Rosetta

Secrets of the Rosetta Stone

The Rosetta Stone is a black granodiorite stone, with texts of 3 different languages written all over it - 2 in ancient Egyptian and 1 in ancient Greek. This monolithic document was created in 196 BC by King Ptolemy V, the ruler of Egypt at the time.

The Rosetta Stone was rediscovered in 1799 during archaeological digs of the ancient fortress Al-Rashid about 4.5 mi (7 km) from the city of Rosetta near the Nile. Its dimensions are 45 × 28.5 × 11 in and it weighs about 1680 lb.

Its significance to human history lies in the fact that thanks to this archaeological find, modern scientists have managed to decipher the ancient Egyptian language.

The text itself is a sort of thank-you letter by Ptolemy V, written to the priests of the town of Memphis (Egypt). The Ptolemaic dynasty was Greek, which was why most of the texts during their reign were written in several languages.

Having the same text written in 3 different tongues allowed for scientists to solve the centuries' old mystery surrounding ancient Egyptian hieroglyphs. The language of Hellas was well known to historians.

Egypt

By comparing the 3 versions, the scientist Silvestre de Sacy, Swedish diplomat Dors Okerblad, English scientist Thomas Young and French scholar Jean-François managed to decipher the Egyptian writing system.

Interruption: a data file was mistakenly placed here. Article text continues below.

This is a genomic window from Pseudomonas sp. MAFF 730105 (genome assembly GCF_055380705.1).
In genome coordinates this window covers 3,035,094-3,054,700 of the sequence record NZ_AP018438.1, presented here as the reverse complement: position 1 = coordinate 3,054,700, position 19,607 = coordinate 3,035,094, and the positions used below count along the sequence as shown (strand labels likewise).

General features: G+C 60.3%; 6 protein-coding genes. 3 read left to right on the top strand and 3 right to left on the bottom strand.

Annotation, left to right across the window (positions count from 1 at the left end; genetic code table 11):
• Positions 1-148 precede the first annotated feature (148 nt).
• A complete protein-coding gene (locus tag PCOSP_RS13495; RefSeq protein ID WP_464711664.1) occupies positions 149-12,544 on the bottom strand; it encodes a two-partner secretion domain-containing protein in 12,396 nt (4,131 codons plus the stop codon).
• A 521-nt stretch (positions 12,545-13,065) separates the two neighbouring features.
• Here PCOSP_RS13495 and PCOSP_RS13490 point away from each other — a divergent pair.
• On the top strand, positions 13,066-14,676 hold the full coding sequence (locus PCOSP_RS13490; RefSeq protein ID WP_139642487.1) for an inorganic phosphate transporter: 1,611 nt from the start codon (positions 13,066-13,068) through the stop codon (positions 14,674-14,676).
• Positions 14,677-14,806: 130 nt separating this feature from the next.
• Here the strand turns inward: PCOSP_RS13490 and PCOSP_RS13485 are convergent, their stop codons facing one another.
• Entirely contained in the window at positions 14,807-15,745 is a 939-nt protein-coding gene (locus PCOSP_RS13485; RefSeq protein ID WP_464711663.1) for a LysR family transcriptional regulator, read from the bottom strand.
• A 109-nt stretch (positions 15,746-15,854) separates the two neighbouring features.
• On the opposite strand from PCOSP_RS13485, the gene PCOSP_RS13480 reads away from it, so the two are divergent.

The main contributor was Jean-François, who discovered a method that was key to understanding the Egyptian texts. However, this happened after nearly 23 years of hard work.

The valuable archaeological discovery was found by French captain Pierre-François Bouchard during Napoleon Bonaparte's conquest into Egypt.

After the defeat of the French army in Africa, the antique fell into English hands. Since 1802, the Rosetta Stone has been kept in the British Museum. It is the most visited object in the museum.

In July 2003, to mark the 250th anniversary of the building of the British Museum, Egyptian authorities asked for the return of the Rosetta Stone to its homeland.

Zahi Hawass, former Minister of State for Antiquities Affairs urged: "If the English want to maintain their reputation as a democratic and civilized nation, they must return the Rosetta Stone to Egypt because it is the icon of our Egyptian identity."

In response, the British Museum sent a replica of the antique 2 years later. However, the ambitions of Egyptian authorities for the stone to be returned to their country continue today.

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